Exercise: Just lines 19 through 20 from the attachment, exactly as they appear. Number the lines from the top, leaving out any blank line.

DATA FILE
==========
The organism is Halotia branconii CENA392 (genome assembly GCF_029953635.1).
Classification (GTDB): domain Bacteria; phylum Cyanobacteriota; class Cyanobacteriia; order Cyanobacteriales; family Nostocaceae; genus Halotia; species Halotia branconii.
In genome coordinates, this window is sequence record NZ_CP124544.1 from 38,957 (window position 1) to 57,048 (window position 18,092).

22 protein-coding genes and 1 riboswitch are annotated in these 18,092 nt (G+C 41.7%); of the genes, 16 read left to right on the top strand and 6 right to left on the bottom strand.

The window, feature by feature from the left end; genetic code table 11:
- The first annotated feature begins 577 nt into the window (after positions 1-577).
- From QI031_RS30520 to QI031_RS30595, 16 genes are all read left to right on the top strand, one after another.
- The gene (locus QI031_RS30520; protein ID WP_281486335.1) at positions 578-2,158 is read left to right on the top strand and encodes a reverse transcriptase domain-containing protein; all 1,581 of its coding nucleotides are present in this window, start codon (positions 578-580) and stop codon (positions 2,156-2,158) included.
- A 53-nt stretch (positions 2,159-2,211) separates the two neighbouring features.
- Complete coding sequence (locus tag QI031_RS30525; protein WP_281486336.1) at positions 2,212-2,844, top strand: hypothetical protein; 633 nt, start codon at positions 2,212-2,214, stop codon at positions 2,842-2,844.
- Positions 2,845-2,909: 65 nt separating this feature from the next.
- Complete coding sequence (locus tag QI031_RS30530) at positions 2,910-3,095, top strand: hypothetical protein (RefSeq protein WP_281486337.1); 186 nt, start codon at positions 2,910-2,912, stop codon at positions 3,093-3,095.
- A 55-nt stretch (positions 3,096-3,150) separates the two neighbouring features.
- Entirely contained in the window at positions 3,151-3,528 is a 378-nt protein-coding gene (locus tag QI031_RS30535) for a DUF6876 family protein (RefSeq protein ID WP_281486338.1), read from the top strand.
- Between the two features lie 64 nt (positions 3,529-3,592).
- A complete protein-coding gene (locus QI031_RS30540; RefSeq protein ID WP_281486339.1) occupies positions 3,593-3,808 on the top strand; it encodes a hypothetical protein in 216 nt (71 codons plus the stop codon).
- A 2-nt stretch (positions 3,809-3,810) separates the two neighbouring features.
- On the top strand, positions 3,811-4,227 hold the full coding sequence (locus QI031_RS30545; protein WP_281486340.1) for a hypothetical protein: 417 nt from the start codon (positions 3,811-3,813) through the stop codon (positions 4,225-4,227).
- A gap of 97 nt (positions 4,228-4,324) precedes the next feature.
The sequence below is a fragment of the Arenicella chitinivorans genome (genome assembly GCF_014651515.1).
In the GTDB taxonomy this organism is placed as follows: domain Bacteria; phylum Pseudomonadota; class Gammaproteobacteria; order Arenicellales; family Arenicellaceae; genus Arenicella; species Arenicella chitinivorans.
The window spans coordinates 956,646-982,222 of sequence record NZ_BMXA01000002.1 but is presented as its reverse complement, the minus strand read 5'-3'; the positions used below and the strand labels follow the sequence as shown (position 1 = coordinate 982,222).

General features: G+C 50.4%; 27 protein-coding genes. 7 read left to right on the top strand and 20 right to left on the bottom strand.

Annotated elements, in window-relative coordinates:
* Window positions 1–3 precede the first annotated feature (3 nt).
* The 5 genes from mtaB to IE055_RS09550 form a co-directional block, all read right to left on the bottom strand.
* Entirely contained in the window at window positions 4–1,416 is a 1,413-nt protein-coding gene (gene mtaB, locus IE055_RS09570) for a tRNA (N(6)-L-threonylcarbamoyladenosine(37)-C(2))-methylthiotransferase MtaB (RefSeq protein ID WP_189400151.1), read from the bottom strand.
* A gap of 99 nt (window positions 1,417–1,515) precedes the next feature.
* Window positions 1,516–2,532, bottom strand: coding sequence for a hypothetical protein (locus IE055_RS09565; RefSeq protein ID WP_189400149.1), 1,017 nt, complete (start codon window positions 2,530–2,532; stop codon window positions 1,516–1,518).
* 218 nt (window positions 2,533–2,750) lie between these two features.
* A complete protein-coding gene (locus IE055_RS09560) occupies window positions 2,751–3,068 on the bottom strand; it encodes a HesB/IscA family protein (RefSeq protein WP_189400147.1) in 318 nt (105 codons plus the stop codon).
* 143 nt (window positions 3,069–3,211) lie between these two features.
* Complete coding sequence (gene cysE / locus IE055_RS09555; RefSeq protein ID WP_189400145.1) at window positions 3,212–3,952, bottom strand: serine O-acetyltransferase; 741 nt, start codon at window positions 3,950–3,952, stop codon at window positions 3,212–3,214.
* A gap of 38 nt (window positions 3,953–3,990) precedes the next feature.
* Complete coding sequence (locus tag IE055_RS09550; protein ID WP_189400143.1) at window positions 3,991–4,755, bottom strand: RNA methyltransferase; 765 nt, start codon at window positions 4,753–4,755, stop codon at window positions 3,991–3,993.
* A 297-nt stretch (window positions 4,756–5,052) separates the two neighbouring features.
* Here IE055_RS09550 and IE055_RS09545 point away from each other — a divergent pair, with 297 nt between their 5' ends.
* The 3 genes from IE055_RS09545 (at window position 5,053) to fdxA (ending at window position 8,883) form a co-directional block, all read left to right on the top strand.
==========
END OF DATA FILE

- A gap of 97 nt (positions 4,228-4,324) precedes the next feature.
The sequence below is a fragment of the Arenicella chitinivorans genome (genome assembly GCF_014651515.1).